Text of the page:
The Mt. St. Helens eruption of May 18, 1980, sent volcanic ash, steam, water, and debris to a height of 60,000 feet. About two-thirds of a cubic mile of material was ejected. In comparison, the Toba supereruption, one of the Earth's largest known eruptions, was ~1000 times more (Photo: Washington State Department of Natural Resources)

The Mt. St. Helens eruption of May 18, 1980, sent volcanic ash, steam, water, and debris to a height of 60,000 feet. About two-thirds of a cubic mile of material was ejected. In comparison, the Toba super eruption, one of the Earth's largest known eruptions, spewed 1,000 times more material. (Washington State Department of Natural Resources)

A volcanic super eruption, which occurs about every 100,000 years,  is a cataclysmic natural event, blowing out an incredible amount of debris and ash,  devastating the environment and disrupting the world’s climate for years, possibly causing mass extinctions.

While scientists continuously monitor several super volcanoes around the world, they don’t know what actually triggers these violent explosions. Now, a new model of volcanic super eruptions shows these massive eruptions could be caused by a combination of magma chamber geometry and temperature.

Researchers at Oregon State University say the creation of a halo of flexible rock, which forms around the magma chamber, allows the pressure – built up over tens of thousands of years – to raise the roof above the magma chamber.  Eventually faults from above trigger the collapse of the caldera, which leads to its subsequent eruption.

“You can compare it to cracks forming on the top of baking bread as it expands, as the magma chamber pressurizes at depth, cracks form at the surface to accommodate the doming and expansion,” says lead author Patricia Gregg, a post-doctoral researcher. “Eventually, the cracks grow in size and propagate downward toward the magma chamber.”

Findings of this research were presented at the annual meeting of the Geological Society of America in Minneapolis, Minn.

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Einstein’s theory of relativity isn’t moot yet

Albert Einstein (circa 1921) (Photo: wikipedia)

Albert Einstein circa 1921 (wikipedia)

Officials from three of the world’s major physics labs express doubt about recent findings by European scientists who claim to have recorded subatomic particles moving faster than the speed of light.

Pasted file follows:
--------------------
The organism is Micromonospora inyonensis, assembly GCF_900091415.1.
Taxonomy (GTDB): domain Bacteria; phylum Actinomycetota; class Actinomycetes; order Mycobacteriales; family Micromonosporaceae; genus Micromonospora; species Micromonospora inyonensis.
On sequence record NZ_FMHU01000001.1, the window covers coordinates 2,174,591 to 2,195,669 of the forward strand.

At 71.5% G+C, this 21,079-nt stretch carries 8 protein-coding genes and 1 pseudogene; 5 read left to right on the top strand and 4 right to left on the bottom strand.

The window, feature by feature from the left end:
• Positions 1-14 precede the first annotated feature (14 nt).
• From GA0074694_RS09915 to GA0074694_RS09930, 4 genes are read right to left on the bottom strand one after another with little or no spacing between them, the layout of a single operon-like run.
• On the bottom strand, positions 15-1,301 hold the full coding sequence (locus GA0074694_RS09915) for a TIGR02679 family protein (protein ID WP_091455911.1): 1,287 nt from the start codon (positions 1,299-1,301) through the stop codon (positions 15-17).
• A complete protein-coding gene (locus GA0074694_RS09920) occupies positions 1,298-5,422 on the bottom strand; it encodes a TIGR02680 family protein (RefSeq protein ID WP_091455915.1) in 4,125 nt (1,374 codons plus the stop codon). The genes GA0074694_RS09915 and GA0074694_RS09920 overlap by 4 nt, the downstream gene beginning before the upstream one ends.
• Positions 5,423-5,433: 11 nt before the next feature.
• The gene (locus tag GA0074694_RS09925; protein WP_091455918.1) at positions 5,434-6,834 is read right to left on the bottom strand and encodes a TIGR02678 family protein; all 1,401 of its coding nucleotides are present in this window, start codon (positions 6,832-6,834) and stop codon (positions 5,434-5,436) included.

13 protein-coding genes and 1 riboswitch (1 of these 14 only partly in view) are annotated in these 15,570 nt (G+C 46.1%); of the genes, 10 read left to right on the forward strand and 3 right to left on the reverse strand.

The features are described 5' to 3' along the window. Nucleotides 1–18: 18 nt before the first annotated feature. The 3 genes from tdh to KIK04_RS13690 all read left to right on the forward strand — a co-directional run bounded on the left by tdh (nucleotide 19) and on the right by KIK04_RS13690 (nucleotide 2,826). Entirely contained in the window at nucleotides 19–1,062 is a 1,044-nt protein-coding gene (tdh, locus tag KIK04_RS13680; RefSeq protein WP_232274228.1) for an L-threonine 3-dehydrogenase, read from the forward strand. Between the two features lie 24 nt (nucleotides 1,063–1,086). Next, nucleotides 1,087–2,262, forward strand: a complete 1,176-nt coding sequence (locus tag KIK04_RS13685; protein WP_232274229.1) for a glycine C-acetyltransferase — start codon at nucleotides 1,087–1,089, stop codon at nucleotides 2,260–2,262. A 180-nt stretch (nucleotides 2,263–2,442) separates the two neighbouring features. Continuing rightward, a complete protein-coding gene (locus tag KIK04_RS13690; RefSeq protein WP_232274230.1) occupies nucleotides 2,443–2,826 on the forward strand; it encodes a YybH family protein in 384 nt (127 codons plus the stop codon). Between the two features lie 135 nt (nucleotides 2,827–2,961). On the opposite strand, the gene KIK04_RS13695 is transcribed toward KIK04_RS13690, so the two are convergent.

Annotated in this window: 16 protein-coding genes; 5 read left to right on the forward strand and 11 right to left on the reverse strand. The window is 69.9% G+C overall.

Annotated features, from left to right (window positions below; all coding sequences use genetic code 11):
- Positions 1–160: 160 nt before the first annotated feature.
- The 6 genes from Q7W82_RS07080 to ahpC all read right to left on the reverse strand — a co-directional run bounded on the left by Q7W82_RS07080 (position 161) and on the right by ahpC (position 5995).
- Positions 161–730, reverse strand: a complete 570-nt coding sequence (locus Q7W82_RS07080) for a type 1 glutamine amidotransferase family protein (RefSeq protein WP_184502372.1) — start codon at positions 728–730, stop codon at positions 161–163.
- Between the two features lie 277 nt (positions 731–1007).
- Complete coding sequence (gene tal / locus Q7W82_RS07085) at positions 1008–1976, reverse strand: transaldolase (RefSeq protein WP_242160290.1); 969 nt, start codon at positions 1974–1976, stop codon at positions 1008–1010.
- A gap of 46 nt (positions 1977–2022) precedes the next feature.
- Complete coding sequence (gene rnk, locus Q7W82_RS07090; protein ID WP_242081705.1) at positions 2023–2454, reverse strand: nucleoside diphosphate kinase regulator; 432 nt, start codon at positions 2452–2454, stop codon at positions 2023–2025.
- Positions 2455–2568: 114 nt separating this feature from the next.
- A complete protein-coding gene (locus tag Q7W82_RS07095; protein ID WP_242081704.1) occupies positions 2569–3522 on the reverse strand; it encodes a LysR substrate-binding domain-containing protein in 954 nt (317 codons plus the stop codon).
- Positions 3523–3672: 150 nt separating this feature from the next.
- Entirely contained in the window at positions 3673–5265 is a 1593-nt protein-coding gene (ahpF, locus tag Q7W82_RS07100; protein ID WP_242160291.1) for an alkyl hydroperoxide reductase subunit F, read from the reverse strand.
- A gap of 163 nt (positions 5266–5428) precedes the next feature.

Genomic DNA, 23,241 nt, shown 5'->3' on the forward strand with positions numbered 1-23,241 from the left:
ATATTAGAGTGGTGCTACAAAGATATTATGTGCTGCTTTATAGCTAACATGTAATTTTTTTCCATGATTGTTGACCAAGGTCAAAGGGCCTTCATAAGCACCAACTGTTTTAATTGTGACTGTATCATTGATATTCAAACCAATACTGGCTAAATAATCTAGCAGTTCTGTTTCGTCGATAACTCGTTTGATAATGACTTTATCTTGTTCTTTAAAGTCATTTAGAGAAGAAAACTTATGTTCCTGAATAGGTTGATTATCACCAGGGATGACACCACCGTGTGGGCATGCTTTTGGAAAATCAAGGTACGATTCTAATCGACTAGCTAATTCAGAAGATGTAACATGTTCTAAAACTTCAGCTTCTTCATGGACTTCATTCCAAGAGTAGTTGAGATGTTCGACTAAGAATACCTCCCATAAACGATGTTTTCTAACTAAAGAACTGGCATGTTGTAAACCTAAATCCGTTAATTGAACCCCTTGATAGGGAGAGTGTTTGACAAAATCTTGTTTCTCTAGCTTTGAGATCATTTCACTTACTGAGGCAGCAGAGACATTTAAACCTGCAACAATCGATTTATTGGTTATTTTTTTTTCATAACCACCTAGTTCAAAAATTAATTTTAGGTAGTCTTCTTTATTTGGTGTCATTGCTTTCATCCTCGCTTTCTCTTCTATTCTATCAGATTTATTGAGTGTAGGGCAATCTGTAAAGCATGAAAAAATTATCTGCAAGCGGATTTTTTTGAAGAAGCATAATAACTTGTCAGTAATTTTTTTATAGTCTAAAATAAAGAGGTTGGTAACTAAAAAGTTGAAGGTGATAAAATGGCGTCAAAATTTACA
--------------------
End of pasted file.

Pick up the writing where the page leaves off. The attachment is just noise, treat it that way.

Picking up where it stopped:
Back in September, scientists used a particle accelerator – provided by the European Organization for Nuclear Research (CERN) – to fire a neutrino beam from a lab near Geneva to another in Italy. They say it traveled 60 nanoseconds faster than the speed of light. If true, that would disprove Einstein’s theory of relativity, which suggests nothing travels faster than light.

The three officials – Rolf Heuer of CERN, Pier Oddone of Fermi National Accelerator Laboratory (Fermilab in the U.S.) and Atsuto Suzuki of High Energy Accelerator Research Organization (KEK) in Japan – also said they share a growing conviction that the Higgs boson, a particle which explains why matter has mass, will be found or ruled out within 12 months.

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Sleep critical to adolescent’s developing brain

(Photo: - (C) 2007 Jupiterimages)

 ( (C) 2007 Jupiterimages)

Lack of sleep during adolescence could lead to more than slow-moving, sleepy teens, it could also have a lasting  impact on how the brain is wired.

We already know that adolescence is a crucial and sensitive period of development when the brain changes dramatically. During a person’s early teen years, the brain undergoes a massive rewiring of nerve circuits.

Experimenting with adolescent mice, researchers at the University of Wisconsin-Madison found that short-term sleep restriction in their test subjects prevented the balanced growth and depletion of brain synapses, which are the connections between nerve cells where communication occurs.

The researchers are now looking into what happens to the young brain when there is a chronic sleep restriction, a condition many adolescents often experience.

Study leader Dr. Chiara Cirelli says she can’t predict the outcome of the studies which are already under way. “It could be that the changes are benign, temporary and reversible. Or there could be lasting consequences for brain maturation and functioning.”

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Mooning over asteroids

Artist rendition of Minvera (from University of Tennessee, Knoxville)

Artist rendition of Minvera (University of Tennessee, Knoxville)

Most of us know that a number of planets have one or more moons orbiting them, but it might surprise you to learn that some asteroids have them, too. In fact, Joshua Emery at the University of Tennessee, Knoxville says about 20 percent of asteroids do.

Emery, a member of an international team planetary astronomers, focused his research on the triple asteroid Minerva, located in the main-asteroid-belt, which contains most of our solar system’s asteroids. Minverva is known to possess two moons.

“Minerva was thought to be a pretty typical, unremarkable asteroid until we discovered its two moons,” Emery says. “Now, interest in this system has grown. And through a lot of new observations, from both ground-based and space-based telescopes, we have developed a much more detailed understanding of Minerva and its moons.”

Emery and his team believe the discovery of moons around asteroids is important because it can provide clues to the asteroid’s formation.

“All other large main-belt asteroids with one or more moons are very porous,” says Emery. “Such high porosity strongly suggests that they are piles of rubble held together by gravity rather than solid rocks.”

The results of the group’s findings were released at the EPSC-DPS meeting in Nantes, France.

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